Now, we will use the *powerlaw* library to suit a Power Law to every sample and estimate values for α and x_min. Here’s what that appears like for our Power Law sample.

`# fit power to power law data`

results = powerlaw.Fit(s_pareto)# printing results

print("alpha = " + str(results.power_law.alpha)) # note: powerlaw lib's alpha definition is different than standard i.e. a_powerlawlib = a_standard + 1

print("x_min = " + str(results.power_law.xmin))

print('p = ' + str(compute_power_law_p_val(results)))

# Calculating best minimal value for power law fit

# alpha = 2.9331912195958676

# x_min = 1.2703447024073973

# p = 0.999

The fit does an honest job at estimating the true parameter values (i.e. a=3, x_min=1), as seen by the alpha and x_min values printed above. The worth p above quantifies the standard of the fit. The next p means a greater fit *(more on this value in section 4.1 of ref [1])*.

We are able to do an analogous thing for the Log Normal distribution.

`# fit power to log normal data`

results = powerlaw.Fit(s_lognormal)

print("alpha = " + str(results.power_law.alpha)) # note: powerlaw lib's alpha definition is different than standard i.e. a_powerlawlib = a_standard + 1

print("x_min = " + str(results.power_law.xmin))

print('p = ' + str(compute_power_law_p_val(results)))# Calculating best minimal value for power law fit

# alpha = 2.5508694755027337

# x_min = 76574.4701482522

# p = 0.999

We are able to see that the Log Normal sample also matches a Power Law distribution well (p=0.999). Notice, nevertheless, that the x_min value is much within the tail. While this will be helpful for some use cases, it doesn’t tell us much in regards to the distribution that most closely fits all the info within the sample.

To beat this, we will manually set the x_min value to the sample minimum and redo the fit.

`# fixing xmin in order that fit must include all data`

results = powerlaw.Fit(s_lognormal, xmin=np.min(s_lognormal))

print("alpha = " + str(results.power_law.alpha))

print("x_min = " + str(results.power_law.xmin))# alpha = 1.3087955873576855

# x_min = 2201.318351239509

The .Fit() method also robotically generates estimates for a Log Normal distribution.

`print("mu = " + str(results.lognormal.mu))`

print("sigma = " + str(results.lognormal.sigma))# mu = 10.933481999687547

# sigma = 0.9834599169175509

The estimated Log Normal parameter values are near the actual values (mu=10, sigma=1), so the fit did job once more!

Nevertheless, by fixing x_min, we lost our quality metric p (*for whatever reason, the strategy doesn’t generate values for it when x_min is provided*). So this begs the query, *which distribution parameters should I go together with? The Power Law or Log Normal?*

To reply this query, we will compare the Power Law fit to other candidate distributions via **Log-likelihood ratios (R)**. A positive R implies the Power Law is a greater fit, while a negative R implies the choice distribution is best. Moreover, each comparison gives us a significance value (p). That is demonstrated within the code block below.

`distribution_list = ['lognormal', 'exponential', 'truncated_power_law', `

'stretched_exponential', 'lognormal_positive']for distribution in distribution_list:

R, p = results.distribution_compare('power_law', distribution)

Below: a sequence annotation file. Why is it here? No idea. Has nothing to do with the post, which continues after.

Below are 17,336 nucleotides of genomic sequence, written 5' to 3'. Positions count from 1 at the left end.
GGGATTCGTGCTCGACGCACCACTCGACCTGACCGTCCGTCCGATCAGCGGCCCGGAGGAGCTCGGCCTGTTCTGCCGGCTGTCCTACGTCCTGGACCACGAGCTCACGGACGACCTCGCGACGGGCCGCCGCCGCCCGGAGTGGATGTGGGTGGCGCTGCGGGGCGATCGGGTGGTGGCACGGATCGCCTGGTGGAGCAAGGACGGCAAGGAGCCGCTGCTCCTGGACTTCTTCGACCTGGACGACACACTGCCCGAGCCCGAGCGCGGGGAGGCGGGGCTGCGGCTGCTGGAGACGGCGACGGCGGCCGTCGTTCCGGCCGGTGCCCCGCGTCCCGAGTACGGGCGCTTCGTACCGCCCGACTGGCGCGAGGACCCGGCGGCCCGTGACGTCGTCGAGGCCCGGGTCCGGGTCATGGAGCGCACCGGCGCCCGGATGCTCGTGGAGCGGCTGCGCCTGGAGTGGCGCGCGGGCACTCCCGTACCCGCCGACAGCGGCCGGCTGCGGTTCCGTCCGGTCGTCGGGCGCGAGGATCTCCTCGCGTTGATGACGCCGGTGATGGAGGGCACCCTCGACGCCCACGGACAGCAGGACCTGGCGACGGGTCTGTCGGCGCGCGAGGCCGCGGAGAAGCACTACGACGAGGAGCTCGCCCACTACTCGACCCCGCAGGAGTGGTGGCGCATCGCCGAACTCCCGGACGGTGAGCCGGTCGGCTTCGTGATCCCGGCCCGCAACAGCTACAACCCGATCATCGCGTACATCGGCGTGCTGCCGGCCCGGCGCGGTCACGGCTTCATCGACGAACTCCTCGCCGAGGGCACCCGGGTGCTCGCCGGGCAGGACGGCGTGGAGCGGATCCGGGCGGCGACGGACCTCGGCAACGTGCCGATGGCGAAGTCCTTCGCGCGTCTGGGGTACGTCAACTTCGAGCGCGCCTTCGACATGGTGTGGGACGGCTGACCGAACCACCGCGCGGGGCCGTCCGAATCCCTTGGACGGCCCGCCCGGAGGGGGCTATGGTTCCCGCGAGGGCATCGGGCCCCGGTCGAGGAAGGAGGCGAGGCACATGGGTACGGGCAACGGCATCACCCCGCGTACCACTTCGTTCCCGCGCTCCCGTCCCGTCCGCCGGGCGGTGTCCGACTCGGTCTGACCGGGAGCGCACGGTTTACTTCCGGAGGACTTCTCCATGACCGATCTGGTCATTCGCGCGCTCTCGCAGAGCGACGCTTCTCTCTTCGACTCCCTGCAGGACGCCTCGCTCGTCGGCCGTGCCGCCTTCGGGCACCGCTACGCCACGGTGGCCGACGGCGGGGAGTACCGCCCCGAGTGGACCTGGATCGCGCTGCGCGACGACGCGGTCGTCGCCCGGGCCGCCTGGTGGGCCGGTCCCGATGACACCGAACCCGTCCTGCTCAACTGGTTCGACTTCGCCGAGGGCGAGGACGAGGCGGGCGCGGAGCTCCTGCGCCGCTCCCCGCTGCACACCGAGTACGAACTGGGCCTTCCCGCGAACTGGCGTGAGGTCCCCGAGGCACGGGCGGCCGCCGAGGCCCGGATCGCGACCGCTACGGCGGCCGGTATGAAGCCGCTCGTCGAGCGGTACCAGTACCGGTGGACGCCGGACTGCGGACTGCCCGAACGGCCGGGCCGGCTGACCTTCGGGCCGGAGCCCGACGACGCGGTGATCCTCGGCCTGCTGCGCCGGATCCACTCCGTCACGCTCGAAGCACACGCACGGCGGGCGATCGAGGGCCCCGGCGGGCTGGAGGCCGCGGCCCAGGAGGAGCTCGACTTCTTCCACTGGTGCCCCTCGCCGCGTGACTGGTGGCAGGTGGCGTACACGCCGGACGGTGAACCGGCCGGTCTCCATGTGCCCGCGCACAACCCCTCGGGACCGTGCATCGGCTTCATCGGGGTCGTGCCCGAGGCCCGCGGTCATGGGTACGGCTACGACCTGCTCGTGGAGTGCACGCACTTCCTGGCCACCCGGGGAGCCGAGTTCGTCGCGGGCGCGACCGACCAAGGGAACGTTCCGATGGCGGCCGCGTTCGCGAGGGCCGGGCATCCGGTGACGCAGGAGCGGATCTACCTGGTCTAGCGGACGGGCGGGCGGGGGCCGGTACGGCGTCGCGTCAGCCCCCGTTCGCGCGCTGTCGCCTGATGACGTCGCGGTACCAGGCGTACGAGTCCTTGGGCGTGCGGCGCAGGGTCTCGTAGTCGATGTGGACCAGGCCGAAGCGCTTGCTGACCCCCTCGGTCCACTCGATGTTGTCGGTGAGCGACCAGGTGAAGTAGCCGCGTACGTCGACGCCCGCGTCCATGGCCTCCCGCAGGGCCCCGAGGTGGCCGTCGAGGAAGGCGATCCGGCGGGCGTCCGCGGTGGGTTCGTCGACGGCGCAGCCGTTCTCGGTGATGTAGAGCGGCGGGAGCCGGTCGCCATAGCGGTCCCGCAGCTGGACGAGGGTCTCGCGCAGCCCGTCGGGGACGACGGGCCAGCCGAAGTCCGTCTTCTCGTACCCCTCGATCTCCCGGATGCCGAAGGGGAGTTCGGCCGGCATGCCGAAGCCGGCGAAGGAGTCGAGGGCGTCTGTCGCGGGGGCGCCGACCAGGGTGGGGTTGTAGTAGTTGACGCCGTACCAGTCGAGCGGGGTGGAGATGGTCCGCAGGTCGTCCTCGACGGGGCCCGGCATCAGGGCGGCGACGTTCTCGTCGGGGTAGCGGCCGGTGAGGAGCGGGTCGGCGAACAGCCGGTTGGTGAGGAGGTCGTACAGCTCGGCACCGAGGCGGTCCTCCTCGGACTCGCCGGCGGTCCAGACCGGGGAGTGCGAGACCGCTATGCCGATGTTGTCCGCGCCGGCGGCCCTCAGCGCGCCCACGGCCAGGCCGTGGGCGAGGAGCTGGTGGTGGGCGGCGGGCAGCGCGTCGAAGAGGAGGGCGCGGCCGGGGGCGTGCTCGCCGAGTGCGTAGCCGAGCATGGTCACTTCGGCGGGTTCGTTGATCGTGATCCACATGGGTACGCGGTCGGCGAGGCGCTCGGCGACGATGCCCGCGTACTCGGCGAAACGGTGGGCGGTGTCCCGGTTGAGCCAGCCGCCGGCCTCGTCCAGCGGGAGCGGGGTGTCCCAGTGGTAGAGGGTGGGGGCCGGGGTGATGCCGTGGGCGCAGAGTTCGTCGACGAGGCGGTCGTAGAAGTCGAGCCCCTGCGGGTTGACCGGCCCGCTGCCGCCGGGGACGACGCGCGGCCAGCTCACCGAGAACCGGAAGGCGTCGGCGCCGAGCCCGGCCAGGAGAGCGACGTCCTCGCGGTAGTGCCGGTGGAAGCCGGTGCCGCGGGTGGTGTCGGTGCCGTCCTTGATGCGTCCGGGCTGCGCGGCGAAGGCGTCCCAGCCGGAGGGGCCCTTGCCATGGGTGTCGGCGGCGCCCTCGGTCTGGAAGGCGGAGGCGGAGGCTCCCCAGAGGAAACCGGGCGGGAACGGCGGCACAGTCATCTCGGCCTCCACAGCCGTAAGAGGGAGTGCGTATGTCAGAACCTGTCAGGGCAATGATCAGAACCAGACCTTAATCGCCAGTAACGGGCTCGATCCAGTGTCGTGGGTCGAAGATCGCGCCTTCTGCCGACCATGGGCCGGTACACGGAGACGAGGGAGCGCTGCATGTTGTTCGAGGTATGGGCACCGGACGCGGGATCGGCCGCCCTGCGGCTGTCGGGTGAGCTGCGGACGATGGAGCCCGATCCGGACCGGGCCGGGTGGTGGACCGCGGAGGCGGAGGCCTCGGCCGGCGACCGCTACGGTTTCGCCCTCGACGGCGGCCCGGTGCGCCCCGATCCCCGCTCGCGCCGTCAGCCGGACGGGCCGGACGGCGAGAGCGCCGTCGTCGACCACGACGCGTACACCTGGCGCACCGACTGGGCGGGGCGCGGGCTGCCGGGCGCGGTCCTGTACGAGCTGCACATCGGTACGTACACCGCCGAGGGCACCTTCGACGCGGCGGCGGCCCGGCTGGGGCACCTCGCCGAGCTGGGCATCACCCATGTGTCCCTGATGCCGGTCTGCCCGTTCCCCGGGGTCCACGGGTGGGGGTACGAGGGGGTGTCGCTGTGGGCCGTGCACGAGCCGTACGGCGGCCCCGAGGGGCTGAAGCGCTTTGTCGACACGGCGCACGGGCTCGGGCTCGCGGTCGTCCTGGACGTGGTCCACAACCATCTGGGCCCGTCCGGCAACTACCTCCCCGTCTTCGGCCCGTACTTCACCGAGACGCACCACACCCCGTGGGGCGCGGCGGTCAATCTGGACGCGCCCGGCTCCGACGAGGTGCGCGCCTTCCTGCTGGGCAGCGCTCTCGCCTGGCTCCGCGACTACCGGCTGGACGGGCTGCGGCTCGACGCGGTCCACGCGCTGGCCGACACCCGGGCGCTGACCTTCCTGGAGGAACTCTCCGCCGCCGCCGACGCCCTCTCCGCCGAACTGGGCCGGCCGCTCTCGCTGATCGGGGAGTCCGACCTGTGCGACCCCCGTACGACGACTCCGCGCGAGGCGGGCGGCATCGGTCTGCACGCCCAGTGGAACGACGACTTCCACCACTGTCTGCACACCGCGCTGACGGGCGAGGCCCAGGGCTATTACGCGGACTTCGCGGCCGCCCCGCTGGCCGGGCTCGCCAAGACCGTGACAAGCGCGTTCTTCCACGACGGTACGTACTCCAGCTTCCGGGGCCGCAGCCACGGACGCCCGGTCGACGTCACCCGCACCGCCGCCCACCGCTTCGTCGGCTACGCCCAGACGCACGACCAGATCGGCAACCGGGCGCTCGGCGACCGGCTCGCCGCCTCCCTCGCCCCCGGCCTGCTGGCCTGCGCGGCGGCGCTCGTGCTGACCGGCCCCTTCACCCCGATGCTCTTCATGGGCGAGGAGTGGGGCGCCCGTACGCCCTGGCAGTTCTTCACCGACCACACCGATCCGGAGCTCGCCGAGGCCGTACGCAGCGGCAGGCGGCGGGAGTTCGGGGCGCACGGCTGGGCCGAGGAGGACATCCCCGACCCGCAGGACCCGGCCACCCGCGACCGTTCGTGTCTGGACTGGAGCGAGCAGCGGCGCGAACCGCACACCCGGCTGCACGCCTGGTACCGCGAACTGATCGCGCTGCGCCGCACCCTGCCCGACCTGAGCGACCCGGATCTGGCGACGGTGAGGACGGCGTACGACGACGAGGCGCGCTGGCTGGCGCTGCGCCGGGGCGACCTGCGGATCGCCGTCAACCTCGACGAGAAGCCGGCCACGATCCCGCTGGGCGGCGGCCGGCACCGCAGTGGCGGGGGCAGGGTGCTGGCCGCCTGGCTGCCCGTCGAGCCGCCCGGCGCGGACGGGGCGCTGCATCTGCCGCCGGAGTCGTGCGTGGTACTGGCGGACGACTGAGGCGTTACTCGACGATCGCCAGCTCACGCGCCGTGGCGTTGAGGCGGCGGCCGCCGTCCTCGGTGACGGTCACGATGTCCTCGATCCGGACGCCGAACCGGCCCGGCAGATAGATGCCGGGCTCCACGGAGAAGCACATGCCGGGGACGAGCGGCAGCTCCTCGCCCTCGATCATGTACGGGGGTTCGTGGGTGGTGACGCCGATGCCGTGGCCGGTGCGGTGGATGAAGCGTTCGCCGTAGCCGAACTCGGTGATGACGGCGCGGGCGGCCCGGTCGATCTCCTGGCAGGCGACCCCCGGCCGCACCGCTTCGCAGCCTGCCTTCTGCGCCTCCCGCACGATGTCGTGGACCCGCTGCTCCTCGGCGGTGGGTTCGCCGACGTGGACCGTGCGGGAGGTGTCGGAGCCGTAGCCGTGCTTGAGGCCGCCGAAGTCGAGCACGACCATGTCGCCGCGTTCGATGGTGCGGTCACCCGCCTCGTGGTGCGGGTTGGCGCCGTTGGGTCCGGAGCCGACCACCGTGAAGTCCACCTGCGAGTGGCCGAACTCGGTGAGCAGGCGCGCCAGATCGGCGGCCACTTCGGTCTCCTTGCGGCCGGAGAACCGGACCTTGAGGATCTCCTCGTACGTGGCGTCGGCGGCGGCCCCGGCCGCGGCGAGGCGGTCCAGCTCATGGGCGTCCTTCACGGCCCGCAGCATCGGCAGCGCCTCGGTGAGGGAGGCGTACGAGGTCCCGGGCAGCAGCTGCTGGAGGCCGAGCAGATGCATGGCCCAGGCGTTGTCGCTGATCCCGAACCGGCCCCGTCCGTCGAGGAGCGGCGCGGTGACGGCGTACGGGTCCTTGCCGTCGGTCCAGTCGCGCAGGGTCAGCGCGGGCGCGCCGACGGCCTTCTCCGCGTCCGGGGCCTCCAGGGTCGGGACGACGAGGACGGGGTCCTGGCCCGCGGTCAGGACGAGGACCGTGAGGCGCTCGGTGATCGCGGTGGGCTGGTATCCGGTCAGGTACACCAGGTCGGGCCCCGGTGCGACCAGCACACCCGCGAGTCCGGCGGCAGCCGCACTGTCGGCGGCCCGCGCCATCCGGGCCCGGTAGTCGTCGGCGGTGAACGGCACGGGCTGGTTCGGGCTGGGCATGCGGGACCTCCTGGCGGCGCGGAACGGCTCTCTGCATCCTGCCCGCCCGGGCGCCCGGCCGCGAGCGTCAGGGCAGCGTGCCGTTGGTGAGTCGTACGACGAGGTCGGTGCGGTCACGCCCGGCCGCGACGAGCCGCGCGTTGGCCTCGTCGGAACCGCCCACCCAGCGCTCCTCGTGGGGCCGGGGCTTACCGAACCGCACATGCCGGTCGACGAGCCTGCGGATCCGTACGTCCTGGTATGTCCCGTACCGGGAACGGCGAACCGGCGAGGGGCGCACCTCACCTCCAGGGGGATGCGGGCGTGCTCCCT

print("power law vs " + distribution +

": R = " + str(np.round(R,3)) +

", p = " + str(np.round(p,3)))

# power law vs lognormal: R = -776.987, p = 0.0

# power law vs exponential: R = -737.24, p = 0.0

# power law vs truncated_power_law: R = -419.958, p = 0.0

# power law vs stretched_exponential: R = -737.289, p = 0.0

# power law vs lognormal_positive: R = -776.987, p = 0.0

As shown above, every alternative distribution is preferred over the Power Law when including all the info within the Log Normal sample. Moreover, based on the likelihood ratios, the lognormal and lognormal_positive matches work best.

## Real-world Data

Now that we’ve applied the *powerlaw* library to data where we all know the bottom truth let’s try it on data for which the underlying distribution is unknown.

We are going to follow an analogous procedure as we did above but with data from the true world. Here, we’ll analyze the next data. Monthly followers gained on my **Medium** profile, earnings across all my **YouTube** videos, and each day impressions on my **LinkedIn** posts for the past yr.

We’ll start by plotting histograms.

Two things jump out to me from these plots. **One**, all three look more just like the Log Normal histograms than the Power Law histograms we saw before. **Two**, the Medium and YouTube distributions are sparse, meaning they might have insufficient data for drawing strong conclusions.

Next, we’ll apply the Power Law fit to all three distributions while setting x_min because the smallest value in each sample. The outcomes of this are printed below.

To find out which distribution is best, we will again do head-to-head comparisons of the Power Law fit to some alternatives. These results are given below.

Using the rule of thumb significance cutoff of p<0.1 we will draw the next conclusions. Medium followers and LinkedIn impressions best fit a Log Normal distribution, while a Power Law best represents YouTube earnings.

In fact, because the Medium followers and YouTube earrings data here is proscribed (N<100), we should always take any conclusions from those data with a grain of salt.

Many standard statistical tools break down when applied to data following a Power Law distribution. Accordingly, detecting Power Laws in empirical data might help practitioners avoid incorrect analyses and misleading conclusions.

Nevertheless, Power Laws are an extreme case of the more general phenomenon of **fat tails**. In the subsequent article of this series, we’ll take this work one step further and quantify fat-tailedness for any given dataset via 4 handy heuristics.